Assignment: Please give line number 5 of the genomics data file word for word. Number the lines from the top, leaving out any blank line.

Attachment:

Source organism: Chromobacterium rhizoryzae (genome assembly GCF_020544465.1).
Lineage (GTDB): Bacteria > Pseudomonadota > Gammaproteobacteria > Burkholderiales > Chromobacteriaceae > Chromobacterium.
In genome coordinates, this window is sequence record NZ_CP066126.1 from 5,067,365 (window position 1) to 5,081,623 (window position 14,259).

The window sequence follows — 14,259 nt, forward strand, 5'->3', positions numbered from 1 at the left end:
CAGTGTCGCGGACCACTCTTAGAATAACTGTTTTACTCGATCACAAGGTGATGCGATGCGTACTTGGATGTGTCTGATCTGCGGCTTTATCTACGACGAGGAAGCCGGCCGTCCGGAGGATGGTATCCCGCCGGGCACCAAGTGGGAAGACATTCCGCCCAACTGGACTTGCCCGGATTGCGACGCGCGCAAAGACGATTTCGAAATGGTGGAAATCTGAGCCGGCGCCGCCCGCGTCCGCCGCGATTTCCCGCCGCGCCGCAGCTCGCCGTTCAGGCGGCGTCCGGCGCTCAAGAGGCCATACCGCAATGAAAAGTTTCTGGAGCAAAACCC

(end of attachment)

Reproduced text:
CAGTGTCGCGGACCACTCTTAGAATAACTGTTTTACTCGATCACAAGGTGATGCGATGCGTACTTGGATGTGTCTGATCTGCGGCTTTATCTACGACGAGGAAGCCGGCCGTCCGGAGGATGGTATCCCGCCGGGCACCAAGTGGGAAGACATTCCGCCCAACTGGACTTGCCCGGATTGCGACGCGCGCAAAGACGATTTCGAAATGGTGGAAATCTGAGCCGGCGCCGCCCGCGTCCGCCGCGATTTCCCGCCGCGCCGCAGCTCGCCGTTCAGGCGGCGTCCGGCGCTCAAGAGGCCATACCGCAATGAAAAGTTTCTGGAGCAAAACCC